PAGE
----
Sky News understands that big investors in FGP Topco, the airport’s parent company, are refusing to back Chris Grayling’s suggestion that Heathrow gives a written commitment to implementing a proposal from Heathrow Hub, a rival.
Mr Grayling made the request at a meeting with the two runway promoters last month, since when further talks have been held between executives at Heathrow and Heathrow Hub.
Sources said that John Holland-Kaye, Heathrow’s chief executive, was “constructive” about the idea of backing the cheaper Heathrow Hub plan if ministers recommend it in the coming weeks.
However, insiders said on Tuesday that Mr Holland-Kaye had been told by his shareholders that acknowledging any support for the rival scheme would be a tactical error so close to an announcement by the Government.
Expansion at Gatwick Airport remains another option under consideration by ministers as they seek to resolve the long-running debate about Britain’s aviation capacity crunch.
FGP Topco’s shareholders are led by Ferrovial, the Spanish infrastructure group, which has a 25% stake.
Sovereign wealth and pension funds from Australia, Canada, China, Qatar and Singapore own the bulk of Heathrow’s shares.
Heathrow argues that it has not done sufficient due diligence to justify giving its backing to Heathrow Hub, whose controlling investor has pledged to hand to charity any profit he makes from licensing the idea to the airport’s owner.
Sources said, though, that the objection of some of Heathrow’s shareholders to Mr Grayling’s request stemmed from the fact that future financial returns would be lower if a cheaper expansion scheme was given the go-ahead.
The charges that airports are allowed to impose on customers are dictated by the Civil Aviation Authority’s calculation of their Regulated Asset Base, a figure which would be significantly higher if Heathrow builds a new third runway.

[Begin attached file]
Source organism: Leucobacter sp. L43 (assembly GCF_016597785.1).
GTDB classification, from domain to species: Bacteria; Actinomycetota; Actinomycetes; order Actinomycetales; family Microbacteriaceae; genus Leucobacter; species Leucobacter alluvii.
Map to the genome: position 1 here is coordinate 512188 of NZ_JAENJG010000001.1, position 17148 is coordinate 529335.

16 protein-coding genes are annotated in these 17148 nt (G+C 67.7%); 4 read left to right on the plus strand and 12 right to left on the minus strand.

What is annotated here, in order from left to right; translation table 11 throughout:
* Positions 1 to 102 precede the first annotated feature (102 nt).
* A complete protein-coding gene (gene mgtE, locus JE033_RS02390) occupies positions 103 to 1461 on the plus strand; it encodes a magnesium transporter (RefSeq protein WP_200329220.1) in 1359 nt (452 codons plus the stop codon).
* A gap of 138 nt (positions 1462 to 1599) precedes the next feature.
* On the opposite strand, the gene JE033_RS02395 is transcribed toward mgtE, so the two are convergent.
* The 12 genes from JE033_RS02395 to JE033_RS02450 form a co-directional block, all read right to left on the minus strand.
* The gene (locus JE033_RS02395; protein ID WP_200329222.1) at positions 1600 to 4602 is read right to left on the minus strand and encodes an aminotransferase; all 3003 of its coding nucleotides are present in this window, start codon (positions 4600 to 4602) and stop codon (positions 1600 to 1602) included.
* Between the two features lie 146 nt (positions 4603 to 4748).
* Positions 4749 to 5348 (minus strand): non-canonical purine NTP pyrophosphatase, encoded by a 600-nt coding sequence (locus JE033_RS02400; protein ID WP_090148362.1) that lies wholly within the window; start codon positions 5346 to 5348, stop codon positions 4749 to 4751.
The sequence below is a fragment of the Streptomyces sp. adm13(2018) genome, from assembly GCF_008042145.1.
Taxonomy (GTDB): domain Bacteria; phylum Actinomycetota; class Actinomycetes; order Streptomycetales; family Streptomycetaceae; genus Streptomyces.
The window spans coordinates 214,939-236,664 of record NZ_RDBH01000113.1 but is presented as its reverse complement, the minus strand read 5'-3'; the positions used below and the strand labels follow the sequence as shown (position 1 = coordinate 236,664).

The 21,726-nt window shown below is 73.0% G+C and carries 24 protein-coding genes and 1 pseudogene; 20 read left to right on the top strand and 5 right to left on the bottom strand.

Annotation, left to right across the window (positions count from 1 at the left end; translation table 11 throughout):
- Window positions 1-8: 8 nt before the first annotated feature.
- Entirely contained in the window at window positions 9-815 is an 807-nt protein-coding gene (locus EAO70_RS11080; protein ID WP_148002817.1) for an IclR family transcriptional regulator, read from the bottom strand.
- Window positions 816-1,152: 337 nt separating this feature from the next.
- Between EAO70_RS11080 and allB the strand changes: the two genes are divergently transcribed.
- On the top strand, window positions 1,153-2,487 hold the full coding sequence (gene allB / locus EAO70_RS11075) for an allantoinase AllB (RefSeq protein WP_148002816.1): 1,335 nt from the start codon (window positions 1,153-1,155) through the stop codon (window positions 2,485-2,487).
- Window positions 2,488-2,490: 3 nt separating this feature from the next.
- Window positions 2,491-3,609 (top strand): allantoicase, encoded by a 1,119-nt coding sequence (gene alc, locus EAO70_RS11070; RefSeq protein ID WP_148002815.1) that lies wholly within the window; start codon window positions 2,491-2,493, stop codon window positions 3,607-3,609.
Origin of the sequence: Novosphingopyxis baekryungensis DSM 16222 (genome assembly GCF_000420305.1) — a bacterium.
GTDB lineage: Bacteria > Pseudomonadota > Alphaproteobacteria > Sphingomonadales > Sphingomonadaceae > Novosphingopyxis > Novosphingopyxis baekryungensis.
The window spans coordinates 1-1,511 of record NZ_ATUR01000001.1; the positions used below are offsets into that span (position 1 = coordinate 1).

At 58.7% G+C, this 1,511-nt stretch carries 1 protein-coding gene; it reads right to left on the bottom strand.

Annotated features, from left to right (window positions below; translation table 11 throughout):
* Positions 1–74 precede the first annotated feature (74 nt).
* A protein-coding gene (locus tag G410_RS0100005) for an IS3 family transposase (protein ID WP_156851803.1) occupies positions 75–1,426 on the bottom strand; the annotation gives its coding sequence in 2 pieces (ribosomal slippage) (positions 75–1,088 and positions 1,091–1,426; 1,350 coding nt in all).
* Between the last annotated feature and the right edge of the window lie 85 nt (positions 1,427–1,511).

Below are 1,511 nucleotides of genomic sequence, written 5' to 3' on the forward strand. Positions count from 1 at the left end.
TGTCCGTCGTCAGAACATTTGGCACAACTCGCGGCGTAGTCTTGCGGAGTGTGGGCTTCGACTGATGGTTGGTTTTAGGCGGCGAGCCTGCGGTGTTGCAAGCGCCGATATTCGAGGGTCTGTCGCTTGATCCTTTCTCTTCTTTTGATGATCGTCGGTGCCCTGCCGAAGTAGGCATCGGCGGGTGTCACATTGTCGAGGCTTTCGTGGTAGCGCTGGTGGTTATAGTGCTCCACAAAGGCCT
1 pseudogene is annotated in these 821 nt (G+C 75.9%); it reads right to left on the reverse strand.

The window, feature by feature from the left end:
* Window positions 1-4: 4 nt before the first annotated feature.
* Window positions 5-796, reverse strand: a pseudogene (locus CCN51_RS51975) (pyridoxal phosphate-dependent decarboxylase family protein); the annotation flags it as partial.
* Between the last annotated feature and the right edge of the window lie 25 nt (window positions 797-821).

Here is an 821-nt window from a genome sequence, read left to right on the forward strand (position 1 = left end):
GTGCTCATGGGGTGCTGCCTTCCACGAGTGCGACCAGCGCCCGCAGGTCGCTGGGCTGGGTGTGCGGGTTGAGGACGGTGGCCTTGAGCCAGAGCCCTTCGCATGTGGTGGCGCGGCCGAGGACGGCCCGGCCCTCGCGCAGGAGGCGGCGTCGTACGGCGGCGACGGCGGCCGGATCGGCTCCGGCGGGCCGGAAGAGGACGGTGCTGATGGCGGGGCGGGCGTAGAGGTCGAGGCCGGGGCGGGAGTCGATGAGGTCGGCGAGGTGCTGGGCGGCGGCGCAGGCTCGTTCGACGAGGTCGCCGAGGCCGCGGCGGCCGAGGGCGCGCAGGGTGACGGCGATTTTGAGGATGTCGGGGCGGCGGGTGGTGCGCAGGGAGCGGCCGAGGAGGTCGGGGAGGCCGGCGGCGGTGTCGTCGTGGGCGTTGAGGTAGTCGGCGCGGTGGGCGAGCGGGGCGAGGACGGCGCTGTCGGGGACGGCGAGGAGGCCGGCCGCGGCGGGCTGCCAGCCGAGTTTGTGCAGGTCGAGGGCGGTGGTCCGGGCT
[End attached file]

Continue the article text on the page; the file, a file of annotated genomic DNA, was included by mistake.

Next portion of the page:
A Heathrow Hub spokesman said: “We have always enjoyed cordial relations with Heathrow and its management.
“We think it is inconceivable that if the Government recommended our cheaper and simpler proposal, that Heathrow’s shareholders would refuse to implement it.”
Sky News revealed during the summer that Anthony Clake, who oversees roughly $10bn at Marshall Wace Asset Management, is the majority shareholder in Heathrow Hub.
Mr Clake has pledged to cap the cost of licensing the scheme at £5m-a-year, removing a potential objection from the owner of the site.
The Government is expected to announce its preferred location for a new runway in mid-October, paving the way for a giant infrastructure project which the private sector has argued is essential to demonstrating that Britain is “open for business”.
Heathrow Hub had been viewed as the rank outsider following Sir Howard Davies’ recommendation last year that the airport should be able to build a third runway.
Gatwick, which has prominent backers in the form of the new London Mayor, Sadiq Khan, is also lobbying furiously on the grounds that a new runway there would cost less, cause less environmental and noise pollution, and deliver many of the same economic benefits as its larger rival.
In recent weeks, however, support has begun to build for the Heathrow Hub scheme, with the parent company of British Airways recently arguing that it should be given serious consideration.
Lord Maude, the former trade minister, has also given his support to Heathrow Hub.
Mr Clake previously said: “The Heathrow Hub scheme is cheaper, simpler and quieter than Heathrow Airport Ltd’s third runway.
“It can also be phased, so the introduction of new slots will be gradual.
“An extended runway will deliver all the economic benefits and new capacity of a third runway but at lower environmental, social and financial cost.”
A decision about a new runway was expected to be taken by David Cameron shortly after the EU referendum, if the Remain campaign had won.
Mr Lowe wrote to George Osborne, Mr Hammond’s predecessor, in June, warning that a new third runway proposed by Heathrow Airport Holdings “could require a Government guarantee from HM Treasury”.
He argued that Heathrow Hub would cost less than £10bn, which would be at least £6bn cheaper than a new third runway.
Both Heathrow schemes have offered cut-price versions of their proposals in a bid to convince ministers of their merits.